When my bike was stolen, I only thought for a few hours about quitting my trip. I slept horribly that night. Then, the next morning I had 30 or 40 emails from around the world from people telling me I can’t stop. I was overwhelmed by the support from everyone. Not just the Irish or the motorcycle community––everyone. I knew then I would continue. I was contacted by someone with a WR250, someone else with an old but great XT600, and I even sent an email to Jenny Morgan about her Tenere 660 rally bike. The 660 rally bike was unfortunately already sold. Then I heard about a well traveled 2008 KTM 690 sitting in the UK with Michigan plates. The owner didn’t want to ship it back to the US, so it was a no bainer. My brother switched the title and 2 days later, I had new MN plates. The bike had 25,000 km when I got her. She now has 92,000 km and still has the original piston.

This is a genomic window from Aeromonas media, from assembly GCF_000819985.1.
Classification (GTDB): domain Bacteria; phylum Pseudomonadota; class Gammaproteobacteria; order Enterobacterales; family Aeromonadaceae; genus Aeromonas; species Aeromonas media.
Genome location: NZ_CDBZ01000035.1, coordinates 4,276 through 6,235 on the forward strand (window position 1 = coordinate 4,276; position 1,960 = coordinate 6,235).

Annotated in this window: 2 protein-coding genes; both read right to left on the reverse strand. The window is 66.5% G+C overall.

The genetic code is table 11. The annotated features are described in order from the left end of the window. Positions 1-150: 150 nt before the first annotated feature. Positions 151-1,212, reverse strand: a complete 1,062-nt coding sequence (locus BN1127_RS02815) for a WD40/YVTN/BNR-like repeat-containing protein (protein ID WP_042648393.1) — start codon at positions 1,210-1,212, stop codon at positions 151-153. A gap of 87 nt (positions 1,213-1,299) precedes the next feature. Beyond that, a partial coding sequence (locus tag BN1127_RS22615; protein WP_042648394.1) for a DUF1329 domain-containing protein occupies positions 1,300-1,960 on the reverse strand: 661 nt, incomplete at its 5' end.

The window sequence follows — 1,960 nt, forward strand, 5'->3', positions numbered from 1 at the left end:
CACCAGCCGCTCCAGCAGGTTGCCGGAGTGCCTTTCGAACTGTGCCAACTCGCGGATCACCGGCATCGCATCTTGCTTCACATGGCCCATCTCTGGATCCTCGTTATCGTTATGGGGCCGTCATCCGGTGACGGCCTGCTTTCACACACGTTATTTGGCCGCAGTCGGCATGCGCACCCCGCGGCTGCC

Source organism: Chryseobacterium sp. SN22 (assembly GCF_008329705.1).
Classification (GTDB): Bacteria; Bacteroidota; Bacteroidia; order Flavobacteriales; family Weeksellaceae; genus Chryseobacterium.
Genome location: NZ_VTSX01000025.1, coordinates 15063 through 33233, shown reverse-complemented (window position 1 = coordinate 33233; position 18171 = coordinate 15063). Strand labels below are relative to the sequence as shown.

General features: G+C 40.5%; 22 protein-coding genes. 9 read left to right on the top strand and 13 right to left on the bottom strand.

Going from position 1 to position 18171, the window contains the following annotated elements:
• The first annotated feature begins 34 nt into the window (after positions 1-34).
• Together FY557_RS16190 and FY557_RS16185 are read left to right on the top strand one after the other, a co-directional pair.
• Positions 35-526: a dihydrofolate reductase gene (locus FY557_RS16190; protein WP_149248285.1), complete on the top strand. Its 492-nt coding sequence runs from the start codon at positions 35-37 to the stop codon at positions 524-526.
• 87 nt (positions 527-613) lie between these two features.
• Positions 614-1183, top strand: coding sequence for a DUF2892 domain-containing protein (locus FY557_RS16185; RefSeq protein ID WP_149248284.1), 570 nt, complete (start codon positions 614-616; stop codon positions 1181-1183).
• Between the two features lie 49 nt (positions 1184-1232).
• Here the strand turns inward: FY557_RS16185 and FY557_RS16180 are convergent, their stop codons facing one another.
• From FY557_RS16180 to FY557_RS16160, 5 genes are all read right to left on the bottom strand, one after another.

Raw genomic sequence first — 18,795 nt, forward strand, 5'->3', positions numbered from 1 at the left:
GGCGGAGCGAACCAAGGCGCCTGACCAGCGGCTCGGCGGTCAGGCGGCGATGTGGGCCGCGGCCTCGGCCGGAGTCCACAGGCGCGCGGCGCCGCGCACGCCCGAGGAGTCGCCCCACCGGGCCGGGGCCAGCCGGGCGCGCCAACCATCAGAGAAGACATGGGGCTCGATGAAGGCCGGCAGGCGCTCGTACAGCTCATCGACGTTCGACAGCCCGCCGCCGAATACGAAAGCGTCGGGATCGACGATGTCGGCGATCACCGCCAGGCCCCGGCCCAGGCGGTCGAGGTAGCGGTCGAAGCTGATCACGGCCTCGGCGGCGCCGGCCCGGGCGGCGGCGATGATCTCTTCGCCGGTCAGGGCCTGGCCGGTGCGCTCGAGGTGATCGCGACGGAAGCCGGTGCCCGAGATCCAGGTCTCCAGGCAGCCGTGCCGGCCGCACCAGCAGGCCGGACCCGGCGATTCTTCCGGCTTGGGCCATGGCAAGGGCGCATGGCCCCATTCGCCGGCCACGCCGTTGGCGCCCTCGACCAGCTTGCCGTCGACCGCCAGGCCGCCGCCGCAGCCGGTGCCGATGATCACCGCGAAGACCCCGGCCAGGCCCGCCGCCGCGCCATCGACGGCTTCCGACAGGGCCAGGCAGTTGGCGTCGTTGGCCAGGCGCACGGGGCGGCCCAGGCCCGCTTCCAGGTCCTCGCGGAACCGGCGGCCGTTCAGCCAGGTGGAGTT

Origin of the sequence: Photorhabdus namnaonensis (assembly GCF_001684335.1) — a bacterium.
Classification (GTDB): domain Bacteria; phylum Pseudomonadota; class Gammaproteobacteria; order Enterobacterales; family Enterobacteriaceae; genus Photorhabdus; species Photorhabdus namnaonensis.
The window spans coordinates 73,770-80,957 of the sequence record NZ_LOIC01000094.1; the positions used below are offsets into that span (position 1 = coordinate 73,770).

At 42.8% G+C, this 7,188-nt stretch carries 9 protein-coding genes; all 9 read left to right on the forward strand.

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I watched the video you shot of your ride along what I think was the Road of Bones. That looked like an incredible leg of your trip if not scary as hell. Was that the most challenging portion of your ride thus far? Unfortunately the rain in Siberia kept us from riding the Road of Bones to Magadan. This August in Siberia was one of the wettest on record. The road you are referring to is the “BAM” road. The “Western” Bam runs parallel to the BAM railroad from the top of lake Baikal to Tynda. That is the route we took. It was 1800 km of hard riding in a region with little to no infrastructure. The only lifeline to these towns is the railroad. It is one of the most memorable places I have been, and I will return. The bridges were scary, especially those spanning the Vitim river. It is 570m long and just as wide as a railroad tie. Since it was built 30 years ago, the wood is rotting and some of the ties are broken. When we walked the bridge, someone had built a fire on it and burned about 4 of the ties. Luckily for us, there was a pile of new ties at the start of the bridge about 30 meters from the damaged area. We fixed the bridge then drank tea with some locals to calm our nerves. The bridge seems to last forever when you ride it, but the exhilaration of reaching the end is crazy. This is only 1/2 way on the BAM road, though. There are many more shorter and sketchier bridges that are even more technical on the way.